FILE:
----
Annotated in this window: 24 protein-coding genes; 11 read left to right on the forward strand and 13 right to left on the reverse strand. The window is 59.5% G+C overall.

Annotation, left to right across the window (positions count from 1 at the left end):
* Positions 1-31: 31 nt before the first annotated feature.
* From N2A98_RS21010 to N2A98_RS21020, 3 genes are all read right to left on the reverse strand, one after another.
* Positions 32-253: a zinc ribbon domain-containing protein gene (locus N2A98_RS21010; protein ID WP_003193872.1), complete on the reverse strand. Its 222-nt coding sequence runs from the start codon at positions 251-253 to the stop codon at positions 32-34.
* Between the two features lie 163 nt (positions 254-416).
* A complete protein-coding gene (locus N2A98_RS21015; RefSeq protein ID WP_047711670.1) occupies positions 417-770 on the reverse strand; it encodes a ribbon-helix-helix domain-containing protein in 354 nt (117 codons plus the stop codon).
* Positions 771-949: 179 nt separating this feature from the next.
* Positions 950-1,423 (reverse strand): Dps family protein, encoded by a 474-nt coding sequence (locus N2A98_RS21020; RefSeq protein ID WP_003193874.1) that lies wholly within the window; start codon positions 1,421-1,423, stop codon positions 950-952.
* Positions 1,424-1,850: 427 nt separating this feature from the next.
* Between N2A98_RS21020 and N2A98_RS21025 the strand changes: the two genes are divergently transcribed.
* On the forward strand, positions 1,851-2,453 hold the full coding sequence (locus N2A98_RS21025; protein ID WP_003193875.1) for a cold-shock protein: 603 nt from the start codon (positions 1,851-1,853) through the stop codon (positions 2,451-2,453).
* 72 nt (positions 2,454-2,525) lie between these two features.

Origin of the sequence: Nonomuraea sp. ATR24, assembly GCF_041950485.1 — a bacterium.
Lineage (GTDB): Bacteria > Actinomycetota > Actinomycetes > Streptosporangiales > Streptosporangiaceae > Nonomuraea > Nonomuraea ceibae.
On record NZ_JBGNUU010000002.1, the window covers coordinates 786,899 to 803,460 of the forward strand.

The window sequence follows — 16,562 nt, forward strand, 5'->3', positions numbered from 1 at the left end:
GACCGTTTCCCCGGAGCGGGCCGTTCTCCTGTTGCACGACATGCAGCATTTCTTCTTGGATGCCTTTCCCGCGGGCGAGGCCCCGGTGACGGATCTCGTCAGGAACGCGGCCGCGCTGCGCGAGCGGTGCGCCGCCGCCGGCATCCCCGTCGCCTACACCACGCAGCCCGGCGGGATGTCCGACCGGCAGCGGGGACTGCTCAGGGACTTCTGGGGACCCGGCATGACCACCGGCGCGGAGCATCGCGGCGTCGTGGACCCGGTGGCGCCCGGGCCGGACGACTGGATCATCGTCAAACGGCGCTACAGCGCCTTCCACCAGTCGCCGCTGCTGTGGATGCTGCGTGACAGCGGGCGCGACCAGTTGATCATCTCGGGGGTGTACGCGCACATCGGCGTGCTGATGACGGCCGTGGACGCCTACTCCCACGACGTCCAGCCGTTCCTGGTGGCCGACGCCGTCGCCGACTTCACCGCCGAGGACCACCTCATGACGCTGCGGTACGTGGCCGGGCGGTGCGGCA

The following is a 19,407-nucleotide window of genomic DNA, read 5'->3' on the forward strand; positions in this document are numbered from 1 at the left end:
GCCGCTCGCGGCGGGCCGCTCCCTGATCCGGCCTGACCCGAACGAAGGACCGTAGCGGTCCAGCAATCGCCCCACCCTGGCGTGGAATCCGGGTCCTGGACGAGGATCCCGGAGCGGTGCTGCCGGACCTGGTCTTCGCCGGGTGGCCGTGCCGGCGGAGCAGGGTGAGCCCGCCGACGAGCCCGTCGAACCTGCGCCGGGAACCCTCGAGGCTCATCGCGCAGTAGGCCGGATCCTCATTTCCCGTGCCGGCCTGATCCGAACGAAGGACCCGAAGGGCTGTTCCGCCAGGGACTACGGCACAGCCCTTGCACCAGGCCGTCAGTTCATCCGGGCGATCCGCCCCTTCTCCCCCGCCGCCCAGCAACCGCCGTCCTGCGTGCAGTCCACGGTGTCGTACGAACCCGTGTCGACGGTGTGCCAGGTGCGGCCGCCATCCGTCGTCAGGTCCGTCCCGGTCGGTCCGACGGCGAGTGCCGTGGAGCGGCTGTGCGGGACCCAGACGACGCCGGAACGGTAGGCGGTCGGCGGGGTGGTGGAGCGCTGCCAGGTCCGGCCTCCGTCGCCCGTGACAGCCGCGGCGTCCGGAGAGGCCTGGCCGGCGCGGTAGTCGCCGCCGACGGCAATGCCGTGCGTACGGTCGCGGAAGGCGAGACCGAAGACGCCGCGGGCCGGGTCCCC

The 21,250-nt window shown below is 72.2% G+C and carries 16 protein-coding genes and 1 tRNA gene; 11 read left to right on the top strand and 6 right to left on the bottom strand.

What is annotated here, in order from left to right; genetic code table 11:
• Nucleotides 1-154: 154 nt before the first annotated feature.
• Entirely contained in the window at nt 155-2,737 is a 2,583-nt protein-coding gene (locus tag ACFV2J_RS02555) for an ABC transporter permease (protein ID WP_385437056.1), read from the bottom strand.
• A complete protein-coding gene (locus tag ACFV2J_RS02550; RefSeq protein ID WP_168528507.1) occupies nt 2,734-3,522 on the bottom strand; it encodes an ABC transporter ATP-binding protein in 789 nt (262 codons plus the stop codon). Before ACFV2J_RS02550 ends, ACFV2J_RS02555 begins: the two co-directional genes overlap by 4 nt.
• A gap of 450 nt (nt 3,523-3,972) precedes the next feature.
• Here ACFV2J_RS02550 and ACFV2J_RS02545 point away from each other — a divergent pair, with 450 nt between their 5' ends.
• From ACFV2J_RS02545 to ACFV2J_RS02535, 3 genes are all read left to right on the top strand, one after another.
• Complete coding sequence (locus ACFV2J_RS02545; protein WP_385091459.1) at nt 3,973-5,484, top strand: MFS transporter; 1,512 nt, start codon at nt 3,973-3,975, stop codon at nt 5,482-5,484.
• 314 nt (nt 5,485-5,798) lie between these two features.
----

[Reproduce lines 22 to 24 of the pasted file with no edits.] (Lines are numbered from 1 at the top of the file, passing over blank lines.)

What is annotated here, in order from left to right; genetic code table 11:
• Nucleotides 1-154: 154 nt before the first annotated feature.
• Entirely contained in the window at nt 155-2,737 is a 2,583-nt protein-coding gene (locus tag ACFV2J_RS02555) for an ABC transporter permease (protein ID WP_385437056.1), read from the bottom strand.